Wednesday, March 17, 2010

17. Jackie Robinson

It often happens that an historical figure gets so obscured by their own fame that we fail to truly see and appreciate the things that made them so famous in the first place. Jackie Robinson falls into that category. Sure, his famous number 42 is officially retired on all major league teams and everyone celebrates him every season. But man, if you really look closely at Jackie Robinson, you get acquainted with a talented, brave, complicated man the likes of which no other country than America can produce. This was a guy who put human nature aside and kept his mouth shut when confronted with the worst slights and actions ignorant racist fans and players could throw at him. It was his sheer will that enabled blacks to get back into organized baseball and it was on Jackie's broad shoulders that the cause for civil rights was brought forward by leaps and bounds. I can't think of anyone that had more of a direct impact on civil rights than this man. In the course of maybe 3 years he brought blacks into American homes that were once kept negligent of them. In a precious few short years it became alright for a white boy to have as his sports idol a black man and for once a black boy growing up in America could look upon Jackie Robinson and know that with the right amount of talent and drive he too could become a major league ballplayer. Or anything else for that matter. America was taught that people of all color could sit together in one place without rioting and a person of color is just as talented as a white man. In today's day and age it is hard to relate to the way people thought back then. Jackie had to overcome things like his manager in Montreal saying that he wasn't even sure a negro was a human being or opposing players in Baltimore releasing a black cat onto the field to taunt him. In those few years Jackie bore all that weight and pressure and in turn changed the mindset and outlook of both his fellow players and fans. Clay Hopper, his Montreal manager later became instrumental in bringing up and tutoring black ballplayers in the Dodger organization. Southerners like Pee Wee Reese had their eyes opened to the racism Robinson had to endure and came to his side as a friend. I don't know, I could go on forever singing the praises of this man and what he did for this country of ours and how sometime everyone should sit back and thank God we have men like Jackie Robinson. As my tribute to this giant of a man, I give you Jackie Robinson in his first season of organized baseball playing for the Montreal Royals of the International League.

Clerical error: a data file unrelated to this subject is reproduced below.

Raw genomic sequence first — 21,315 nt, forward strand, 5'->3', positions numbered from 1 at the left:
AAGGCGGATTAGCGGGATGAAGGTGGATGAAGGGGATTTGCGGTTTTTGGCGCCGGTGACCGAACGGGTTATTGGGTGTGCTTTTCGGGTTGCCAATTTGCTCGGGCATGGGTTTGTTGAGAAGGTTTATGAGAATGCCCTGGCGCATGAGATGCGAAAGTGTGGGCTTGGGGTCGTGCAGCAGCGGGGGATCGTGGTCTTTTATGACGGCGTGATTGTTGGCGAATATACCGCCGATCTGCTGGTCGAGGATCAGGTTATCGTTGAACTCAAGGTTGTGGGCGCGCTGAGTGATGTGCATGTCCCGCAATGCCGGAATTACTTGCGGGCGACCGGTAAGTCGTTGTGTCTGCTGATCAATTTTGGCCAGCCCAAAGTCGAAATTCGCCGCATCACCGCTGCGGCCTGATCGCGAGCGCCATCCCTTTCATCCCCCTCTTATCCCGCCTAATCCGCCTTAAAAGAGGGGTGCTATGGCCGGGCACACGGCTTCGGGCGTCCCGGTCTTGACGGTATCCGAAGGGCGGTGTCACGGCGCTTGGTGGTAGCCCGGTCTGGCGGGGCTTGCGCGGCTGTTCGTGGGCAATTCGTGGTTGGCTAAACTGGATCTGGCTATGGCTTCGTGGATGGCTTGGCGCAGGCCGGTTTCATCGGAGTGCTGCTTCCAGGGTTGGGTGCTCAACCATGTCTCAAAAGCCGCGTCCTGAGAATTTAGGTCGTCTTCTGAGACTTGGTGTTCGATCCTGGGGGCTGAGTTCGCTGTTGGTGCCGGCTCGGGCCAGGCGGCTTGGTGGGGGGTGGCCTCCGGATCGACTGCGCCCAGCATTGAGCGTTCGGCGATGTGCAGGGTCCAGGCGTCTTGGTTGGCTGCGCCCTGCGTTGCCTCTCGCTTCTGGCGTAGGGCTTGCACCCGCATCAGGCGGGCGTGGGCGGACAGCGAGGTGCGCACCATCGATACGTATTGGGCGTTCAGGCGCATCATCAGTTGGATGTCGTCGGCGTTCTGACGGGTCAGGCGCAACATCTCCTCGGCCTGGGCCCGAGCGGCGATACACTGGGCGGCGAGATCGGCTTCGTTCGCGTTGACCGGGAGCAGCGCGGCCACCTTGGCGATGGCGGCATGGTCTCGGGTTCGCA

Signed by Brooklyn, Jackie Robinson spent 1946 with the Dodgers’ AAA minor league team, the Montreal Royals and on April 18, 1946 in Jersey City, N.J. Jackie Robinson became the first black ballplayer in the 20th century to play in organized baseball. He promptly went 4 for 5, including a three-run home run, scored four runs, drove in three, and stole two bases. Overcoming immense racial pressure, Jackie won over his teammates and fans with his natural physical ability and immense drive to win. Sparked by his play the Montreal Royals won the International League Championship and then went on to beat Louisville in the Little World Series of 1946. Through his sheer determination Jackie Robinson paved the way for the desegregation of the Major Leagues.